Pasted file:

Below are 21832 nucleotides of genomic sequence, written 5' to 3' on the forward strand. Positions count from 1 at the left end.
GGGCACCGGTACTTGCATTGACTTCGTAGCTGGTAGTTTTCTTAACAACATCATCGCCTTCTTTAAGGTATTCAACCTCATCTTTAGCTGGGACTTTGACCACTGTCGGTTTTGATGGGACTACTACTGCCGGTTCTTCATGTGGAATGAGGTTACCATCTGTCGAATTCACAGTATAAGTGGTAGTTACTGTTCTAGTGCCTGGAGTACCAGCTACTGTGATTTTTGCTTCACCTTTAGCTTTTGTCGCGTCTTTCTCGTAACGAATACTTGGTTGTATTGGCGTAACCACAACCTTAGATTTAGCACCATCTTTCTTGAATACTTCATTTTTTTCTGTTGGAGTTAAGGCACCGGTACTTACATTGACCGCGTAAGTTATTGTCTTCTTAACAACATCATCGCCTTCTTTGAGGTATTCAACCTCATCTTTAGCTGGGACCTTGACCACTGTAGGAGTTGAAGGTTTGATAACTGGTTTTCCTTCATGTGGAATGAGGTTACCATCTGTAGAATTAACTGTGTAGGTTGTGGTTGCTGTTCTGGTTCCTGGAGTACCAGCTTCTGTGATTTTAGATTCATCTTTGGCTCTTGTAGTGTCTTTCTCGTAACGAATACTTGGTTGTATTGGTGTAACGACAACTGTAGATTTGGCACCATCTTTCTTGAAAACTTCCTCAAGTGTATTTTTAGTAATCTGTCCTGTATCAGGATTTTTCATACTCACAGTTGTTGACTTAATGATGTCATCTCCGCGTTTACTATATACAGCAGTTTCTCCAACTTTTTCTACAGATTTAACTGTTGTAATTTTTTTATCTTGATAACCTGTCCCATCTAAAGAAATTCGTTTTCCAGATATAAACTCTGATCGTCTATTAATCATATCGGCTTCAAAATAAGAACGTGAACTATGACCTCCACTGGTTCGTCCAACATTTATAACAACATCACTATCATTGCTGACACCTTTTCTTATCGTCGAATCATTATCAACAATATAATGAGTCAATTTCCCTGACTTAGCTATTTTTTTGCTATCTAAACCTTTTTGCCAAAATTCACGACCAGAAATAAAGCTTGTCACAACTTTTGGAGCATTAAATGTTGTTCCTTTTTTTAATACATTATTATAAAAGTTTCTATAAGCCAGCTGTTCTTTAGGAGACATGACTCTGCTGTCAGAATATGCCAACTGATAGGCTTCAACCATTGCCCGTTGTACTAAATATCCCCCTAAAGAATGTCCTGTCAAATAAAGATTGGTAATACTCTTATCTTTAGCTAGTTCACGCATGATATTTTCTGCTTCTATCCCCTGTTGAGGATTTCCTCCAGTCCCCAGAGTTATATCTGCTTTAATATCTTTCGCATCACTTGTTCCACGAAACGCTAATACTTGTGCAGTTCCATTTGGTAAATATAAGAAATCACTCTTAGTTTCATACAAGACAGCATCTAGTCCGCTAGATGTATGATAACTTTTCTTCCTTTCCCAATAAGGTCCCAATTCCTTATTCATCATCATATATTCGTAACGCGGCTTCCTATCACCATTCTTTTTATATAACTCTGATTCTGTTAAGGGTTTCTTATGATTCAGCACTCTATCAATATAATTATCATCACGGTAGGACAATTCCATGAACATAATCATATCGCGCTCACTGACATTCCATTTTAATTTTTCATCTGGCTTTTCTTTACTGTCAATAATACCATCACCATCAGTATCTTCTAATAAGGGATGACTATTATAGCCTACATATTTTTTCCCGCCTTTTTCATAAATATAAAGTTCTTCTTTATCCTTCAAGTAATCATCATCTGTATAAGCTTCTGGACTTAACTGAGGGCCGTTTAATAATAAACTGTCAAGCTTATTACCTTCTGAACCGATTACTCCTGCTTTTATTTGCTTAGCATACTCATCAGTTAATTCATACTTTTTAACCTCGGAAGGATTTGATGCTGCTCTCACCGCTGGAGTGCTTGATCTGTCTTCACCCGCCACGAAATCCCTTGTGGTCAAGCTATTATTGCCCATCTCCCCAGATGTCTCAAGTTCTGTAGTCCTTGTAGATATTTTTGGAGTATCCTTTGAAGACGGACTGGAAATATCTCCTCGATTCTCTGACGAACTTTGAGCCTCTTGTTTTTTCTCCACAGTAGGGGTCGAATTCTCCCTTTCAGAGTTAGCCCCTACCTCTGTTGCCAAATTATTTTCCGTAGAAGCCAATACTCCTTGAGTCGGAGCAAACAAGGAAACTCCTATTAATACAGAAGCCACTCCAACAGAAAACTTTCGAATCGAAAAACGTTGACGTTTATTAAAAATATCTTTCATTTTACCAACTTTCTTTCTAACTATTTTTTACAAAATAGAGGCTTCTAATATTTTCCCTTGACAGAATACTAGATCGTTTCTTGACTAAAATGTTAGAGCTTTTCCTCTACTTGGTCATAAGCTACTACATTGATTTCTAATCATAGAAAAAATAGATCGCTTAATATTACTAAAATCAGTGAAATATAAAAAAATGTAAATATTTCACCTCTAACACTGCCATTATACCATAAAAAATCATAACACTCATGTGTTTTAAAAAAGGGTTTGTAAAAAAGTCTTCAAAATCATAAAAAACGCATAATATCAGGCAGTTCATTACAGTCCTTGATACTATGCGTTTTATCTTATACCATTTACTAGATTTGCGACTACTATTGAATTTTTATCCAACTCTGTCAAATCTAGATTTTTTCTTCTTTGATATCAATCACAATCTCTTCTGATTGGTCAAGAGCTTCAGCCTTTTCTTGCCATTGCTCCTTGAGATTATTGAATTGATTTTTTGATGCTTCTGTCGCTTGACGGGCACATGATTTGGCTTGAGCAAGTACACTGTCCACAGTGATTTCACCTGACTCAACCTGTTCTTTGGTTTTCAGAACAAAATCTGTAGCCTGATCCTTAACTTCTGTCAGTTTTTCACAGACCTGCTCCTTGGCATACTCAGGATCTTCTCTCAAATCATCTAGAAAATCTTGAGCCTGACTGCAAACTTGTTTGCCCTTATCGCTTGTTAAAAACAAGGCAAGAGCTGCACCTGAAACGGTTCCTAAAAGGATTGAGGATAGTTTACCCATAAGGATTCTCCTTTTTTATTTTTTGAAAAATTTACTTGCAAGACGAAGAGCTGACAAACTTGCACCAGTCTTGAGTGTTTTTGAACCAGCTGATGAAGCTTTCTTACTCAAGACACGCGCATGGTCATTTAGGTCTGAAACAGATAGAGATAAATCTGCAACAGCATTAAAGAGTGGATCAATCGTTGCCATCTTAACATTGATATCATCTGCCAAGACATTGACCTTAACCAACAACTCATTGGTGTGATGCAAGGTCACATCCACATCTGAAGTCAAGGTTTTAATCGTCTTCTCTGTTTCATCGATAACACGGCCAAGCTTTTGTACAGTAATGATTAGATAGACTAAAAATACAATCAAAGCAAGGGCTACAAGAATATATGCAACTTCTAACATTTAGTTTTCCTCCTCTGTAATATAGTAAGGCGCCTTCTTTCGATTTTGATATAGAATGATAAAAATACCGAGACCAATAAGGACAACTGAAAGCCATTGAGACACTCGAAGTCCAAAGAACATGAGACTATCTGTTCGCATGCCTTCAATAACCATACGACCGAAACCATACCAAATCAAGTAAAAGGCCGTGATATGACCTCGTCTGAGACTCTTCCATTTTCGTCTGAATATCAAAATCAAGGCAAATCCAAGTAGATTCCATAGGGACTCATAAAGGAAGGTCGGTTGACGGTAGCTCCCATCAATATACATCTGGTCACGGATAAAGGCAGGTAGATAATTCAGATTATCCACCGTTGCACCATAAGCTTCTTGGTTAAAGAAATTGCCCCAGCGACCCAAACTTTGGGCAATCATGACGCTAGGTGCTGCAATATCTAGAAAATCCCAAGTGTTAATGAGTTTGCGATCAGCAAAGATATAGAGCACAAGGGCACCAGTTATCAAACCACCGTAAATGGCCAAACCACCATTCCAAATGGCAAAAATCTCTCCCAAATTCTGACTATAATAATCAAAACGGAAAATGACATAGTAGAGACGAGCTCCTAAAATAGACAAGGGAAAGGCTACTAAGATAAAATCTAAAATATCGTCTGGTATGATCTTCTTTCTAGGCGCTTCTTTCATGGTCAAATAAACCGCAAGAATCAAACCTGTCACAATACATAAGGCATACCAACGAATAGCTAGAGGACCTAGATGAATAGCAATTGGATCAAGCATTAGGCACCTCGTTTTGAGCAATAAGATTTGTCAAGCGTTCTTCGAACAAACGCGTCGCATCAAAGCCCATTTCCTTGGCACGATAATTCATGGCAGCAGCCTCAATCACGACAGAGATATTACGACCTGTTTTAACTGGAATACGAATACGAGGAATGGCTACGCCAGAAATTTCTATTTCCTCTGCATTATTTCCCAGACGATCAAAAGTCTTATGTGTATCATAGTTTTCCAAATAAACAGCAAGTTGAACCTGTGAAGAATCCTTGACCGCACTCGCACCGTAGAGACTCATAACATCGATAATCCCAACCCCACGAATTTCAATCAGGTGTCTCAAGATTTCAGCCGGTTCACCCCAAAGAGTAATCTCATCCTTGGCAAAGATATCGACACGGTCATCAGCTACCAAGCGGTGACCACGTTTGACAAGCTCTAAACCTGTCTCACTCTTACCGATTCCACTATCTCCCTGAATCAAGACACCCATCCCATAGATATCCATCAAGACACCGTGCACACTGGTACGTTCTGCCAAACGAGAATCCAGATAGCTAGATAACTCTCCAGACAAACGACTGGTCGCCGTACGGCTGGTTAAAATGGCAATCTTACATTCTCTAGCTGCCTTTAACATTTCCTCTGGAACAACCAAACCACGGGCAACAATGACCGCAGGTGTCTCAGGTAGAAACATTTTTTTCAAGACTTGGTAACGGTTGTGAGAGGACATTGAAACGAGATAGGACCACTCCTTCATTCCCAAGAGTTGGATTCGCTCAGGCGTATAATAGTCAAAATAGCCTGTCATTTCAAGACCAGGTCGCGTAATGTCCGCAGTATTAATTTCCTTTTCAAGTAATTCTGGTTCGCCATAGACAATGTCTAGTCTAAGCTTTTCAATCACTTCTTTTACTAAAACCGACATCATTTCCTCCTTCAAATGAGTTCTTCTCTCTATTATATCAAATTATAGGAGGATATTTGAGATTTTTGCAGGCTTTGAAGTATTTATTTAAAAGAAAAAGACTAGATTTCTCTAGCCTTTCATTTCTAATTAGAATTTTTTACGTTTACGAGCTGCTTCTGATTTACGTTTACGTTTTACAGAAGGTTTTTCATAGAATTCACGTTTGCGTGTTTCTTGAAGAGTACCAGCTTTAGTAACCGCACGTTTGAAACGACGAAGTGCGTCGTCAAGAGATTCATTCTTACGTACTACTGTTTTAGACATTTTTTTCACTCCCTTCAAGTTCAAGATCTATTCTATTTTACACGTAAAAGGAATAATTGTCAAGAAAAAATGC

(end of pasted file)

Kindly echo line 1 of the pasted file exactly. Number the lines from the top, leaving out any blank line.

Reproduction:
Below are 21832 nucleotides of genomic sequence, written 5' to 3' on the forward strand. Positions count from 1 at the left end.